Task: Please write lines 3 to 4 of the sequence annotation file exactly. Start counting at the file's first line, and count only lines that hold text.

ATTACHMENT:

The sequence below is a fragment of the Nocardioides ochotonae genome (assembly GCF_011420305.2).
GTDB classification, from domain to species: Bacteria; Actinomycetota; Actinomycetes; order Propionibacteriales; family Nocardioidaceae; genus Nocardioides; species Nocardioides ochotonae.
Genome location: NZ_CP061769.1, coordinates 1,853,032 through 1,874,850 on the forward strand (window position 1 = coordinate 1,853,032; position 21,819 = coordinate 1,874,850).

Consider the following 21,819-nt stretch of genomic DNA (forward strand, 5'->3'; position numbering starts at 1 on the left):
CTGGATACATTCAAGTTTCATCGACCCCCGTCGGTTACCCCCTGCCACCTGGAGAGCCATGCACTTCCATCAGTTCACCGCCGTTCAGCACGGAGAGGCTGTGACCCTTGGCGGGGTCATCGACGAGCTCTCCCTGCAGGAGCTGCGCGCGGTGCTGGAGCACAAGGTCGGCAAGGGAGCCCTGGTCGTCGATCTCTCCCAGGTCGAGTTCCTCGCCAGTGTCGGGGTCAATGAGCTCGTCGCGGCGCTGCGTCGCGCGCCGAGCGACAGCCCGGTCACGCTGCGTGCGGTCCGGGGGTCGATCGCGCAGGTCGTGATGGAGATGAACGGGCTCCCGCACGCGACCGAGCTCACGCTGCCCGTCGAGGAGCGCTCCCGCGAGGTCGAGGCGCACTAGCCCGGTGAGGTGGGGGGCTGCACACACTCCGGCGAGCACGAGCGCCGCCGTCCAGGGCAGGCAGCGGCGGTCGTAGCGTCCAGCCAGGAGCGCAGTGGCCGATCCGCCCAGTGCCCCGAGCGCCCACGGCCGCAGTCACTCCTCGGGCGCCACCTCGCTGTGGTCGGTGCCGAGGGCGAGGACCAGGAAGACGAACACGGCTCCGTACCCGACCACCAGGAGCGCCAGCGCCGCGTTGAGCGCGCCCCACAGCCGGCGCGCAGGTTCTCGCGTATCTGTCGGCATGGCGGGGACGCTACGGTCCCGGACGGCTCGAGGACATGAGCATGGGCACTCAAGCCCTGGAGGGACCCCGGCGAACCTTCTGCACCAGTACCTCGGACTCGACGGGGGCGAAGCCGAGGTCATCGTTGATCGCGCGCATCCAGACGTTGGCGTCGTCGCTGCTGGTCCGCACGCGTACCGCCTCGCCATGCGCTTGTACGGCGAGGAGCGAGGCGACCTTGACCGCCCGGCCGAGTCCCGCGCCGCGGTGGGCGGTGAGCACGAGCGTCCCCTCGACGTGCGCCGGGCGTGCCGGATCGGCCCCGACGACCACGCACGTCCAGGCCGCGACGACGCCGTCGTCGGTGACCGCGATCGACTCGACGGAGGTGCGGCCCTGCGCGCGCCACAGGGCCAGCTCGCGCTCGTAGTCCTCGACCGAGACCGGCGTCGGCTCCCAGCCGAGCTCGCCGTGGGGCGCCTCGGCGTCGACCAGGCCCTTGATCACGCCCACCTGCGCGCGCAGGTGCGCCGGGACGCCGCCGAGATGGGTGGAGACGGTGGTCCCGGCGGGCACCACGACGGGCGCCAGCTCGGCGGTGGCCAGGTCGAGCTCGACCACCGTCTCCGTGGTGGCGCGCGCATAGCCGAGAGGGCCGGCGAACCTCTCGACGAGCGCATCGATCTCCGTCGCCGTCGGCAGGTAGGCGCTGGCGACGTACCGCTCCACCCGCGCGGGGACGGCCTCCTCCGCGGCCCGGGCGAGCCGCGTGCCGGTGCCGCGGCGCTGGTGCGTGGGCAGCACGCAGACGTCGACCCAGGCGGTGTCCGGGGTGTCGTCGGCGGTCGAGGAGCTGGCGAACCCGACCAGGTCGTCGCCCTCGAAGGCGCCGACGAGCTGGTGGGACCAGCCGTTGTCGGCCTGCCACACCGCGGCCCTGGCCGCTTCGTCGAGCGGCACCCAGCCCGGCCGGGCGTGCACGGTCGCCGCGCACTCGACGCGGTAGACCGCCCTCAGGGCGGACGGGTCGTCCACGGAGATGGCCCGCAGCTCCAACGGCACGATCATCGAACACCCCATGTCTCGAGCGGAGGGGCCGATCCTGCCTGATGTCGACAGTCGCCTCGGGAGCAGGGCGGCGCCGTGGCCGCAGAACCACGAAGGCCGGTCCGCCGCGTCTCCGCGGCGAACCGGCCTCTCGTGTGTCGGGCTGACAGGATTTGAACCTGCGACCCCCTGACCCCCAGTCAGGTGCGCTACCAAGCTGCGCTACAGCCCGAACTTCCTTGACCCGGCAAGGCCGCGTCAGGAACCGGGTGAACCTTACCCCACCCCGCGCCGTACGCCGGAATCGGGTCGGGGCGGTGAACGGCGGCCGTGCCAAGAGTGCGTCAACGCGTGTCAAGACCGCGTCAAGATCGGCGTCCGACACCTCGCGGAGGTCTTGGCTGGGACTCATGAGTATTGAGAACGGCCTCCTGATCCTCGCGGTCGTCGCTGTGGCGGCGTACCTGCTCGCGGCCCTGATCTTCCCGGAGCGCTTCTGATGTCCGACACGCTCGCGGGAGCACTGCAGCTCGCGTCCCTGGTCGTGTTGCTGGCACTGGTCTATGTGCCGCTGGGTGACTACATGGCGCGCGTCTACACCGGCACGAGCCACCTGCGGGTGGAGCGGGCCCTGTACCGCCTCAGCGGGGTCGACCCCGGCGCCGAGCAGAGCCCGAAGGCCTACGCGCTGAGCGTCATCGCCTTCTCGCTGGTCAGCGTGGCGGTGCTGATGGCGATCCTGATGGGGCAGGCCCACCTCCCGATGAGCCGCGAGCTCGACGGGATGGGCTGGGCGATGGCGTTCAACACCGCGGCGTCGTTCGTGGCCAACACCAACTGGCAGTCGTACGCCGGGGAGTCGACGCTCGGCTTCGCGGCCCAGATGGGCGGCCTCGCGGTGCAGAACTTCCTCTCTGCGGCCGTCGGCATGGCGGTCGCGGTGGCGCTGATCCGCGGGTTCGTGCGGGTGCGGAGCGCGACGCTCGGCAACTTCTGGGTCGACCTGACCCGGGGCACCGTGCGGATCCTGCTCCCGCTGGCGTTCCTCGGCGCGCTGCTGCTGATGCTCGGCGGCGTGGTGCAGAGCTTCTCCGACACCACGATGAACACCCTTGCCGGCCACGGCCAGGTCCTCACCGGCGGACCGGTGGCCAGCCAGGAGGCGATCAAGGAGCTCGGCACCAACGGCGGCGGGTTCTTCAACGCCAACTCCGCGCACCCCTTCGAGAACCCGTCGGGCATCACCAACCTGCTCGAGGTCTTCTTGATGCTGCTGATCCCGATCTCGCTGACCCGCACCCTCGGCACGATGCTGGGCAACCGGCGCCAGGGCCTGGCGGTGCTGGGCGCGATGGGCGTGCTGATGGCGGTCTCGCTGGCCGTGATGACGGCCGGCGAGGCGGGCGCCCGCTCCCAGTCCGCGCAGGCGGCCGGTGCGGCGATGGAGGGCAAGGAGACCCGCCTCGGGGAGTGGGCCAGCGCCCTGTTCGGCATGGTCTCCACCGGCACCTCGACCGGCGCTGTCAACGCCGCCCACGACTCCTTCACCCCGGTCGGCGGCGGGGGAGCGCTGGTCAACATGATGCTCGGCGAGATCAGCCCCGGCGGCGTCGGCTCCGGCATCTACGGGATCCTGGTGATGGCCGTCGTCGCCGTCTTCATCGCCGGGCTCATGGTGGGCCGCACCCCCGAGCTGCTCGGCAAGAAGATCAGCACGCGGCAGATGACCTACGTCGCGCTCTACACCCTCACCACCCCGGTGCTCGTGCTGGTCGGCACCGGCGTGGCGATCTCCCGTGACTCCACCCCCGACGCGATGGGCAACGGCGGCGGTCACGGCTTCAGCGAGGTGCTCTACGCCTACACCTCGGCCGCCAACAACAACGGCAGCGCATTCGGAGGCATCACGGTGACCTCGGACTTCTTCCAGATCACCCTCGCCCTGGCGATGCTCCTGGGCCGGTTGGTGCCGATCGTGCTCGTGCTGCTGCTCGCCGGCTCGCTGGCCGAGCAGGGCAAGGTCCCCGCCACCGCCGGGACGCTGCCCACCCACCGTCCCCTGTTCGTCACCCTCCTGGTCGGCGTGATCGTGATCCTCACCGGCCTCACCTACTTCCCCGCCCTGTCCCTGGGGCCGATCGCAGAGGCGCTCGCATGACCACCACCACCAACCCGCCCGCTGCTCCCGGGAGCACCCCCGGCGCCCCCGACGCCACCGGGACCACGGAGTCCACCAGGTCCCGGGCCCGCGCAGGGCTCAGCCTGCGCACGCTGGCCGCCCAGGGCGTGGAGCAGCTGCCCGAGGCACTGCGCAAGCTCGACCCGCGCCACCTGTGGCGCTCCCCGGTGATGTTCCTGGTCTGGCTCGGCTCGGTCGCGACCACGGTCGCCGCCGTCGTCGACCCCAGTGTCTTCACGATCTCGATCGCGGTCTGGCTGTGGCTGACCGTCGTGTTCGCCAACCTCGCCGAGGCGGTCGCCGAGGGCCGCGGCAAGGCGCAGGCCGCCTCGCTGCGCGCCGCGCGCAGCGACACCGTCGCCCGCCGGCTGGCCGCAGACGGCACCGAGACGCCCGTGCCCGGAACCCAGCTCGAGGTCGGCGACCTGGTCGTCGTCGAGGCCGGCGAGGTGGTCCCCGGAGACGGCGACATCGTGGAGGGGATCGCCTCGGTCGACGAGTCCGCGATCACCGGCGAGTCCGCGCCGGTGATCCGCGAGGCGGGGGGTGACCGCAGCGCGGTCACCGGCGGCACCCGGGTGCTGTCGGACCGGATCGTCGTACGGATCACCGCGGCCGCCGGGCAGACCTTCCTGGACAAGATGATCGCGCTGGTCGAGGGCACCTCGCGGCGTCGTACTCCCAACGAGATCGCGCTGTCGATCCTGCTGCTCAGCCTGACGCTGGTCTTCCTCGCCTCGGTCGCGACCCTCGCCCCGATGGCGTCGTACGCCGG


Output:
Genome location: NZ_CP061769.1, coordinates 1,853,032 through 1,874,850 on the forward strand (window position 1 = coordinate 1,853,032; position 21,819 = coordinate 1,874,850).

Consider the following 21,819-nt stretch of genomic DNA (forward strand, 5'->3'; position numbering starts at 1 on the left):